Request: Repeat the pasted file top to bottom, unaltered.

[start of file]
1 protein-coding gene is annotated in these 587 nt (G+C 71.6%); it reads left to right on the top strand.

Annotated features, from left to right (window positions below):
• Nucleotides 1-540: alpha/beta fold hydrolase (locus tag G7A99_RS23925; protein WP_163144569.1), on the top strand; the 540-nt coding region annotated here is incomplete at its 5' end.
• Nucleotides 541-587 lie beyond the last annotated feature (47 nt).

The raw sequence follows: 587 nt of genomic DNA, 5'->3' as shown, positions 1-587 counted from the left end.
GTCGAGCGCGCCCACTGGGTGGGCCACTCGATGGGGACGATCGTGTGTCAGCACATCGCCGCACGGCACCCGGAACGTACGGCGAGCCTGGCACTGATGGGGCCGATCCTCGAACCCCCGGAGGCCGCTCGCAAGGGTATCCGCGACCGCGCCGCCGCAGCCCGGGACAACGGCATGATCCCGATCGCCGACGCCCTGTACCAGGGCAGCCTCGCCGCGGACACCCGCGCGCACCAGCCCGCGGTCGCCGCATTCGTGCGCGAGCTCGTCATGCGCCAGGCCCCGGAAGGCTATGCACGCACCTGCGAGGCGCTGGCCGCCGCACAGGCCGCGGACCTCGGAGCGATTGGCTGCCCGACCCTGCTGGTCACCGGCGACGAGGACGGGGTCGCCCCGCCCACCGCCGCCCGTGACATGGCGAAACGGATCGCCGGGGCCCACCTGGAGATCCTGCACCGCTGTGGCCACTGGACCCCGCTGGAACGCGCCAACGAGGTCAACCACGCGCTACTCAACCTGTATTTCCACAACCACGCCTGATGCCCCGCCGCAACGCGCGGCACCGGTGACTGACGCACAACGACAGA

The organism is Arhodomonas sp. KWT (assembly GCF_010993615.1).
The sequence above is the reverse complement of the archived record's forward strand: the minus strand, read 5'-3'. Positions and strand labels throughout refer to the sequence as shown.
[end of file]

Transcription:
1 protein-coding gene is annotated in these 587 nt (G+C 71.6%); it reads left to right on the top strand.

Annotated features, from left to right (window positions below):
• Nucleotides 1-540: alpha/beta fold hydrolase (locus tag G7A99_RS23925; protein WP_163144569.1), on the top strand; the 540-nt coding region annotated here is incomplete at its 5' end.
• Nucleotides 541-587 lie beyond the last annotated feature (47 nt).

The raw sequence follows: 587 nt of genomic DNA, 5'->3' as shown, positions 1-587 counted from the left end.
GTCGAGCGCGCCCACTGGGTGGGCCACTCGATGGGGACGATCGTGTGTCAGCACATCGCCGCACGGCACCCGGAACGTACGGCGAGCCTGGCACTGATGGGGCCGATCCTCGAACCCCCGGAGGCCGCTCGCAAGGGTATCCGCGACCGCGCCGCCGCAGCCCGGGACAACGGCATGATCCCGATCGCCGACGCCCTGTACCAGGGCAGCCTCGCCGCGGACACCCGCGCGCACCAGCCCGCGGTCGCCGCATTCGTGCGCGAGCTCGTCATGCGCCAGGCCCCGGAAGGCTATGCACGCACCTGCGAGGCGCTGGCCGCCGCACAGGCCGCGGACCTCGGAGCGATTGGCTGCCCGACCCTGCTGGTCACCGGCGACGAGGACGGGGTCGCCCCGCCCACCGCCGCCCGTGACATGGCGAAACGGATCGCCGGGGCCCACCTGGAGATCCTGCACCGCTGTGGCCACTGGACCCCGCTGGAACGCGCCAACGAGGTCAACCACGCGCTACTCAACCTGTATTTCCACAACCACGCCTGATGCCCCGCCGCAACGCGCGGCACCGGTGACTGACGCACAACGACAGA

The organism is Arhodomonas sp. KWT (assembly GCF_010993615.1).
The sequence above is the reverse complement of the archived record's forward strand: the minus strand, read 5'-3'. Positions and strand labels throughout refer to the sequence as shown.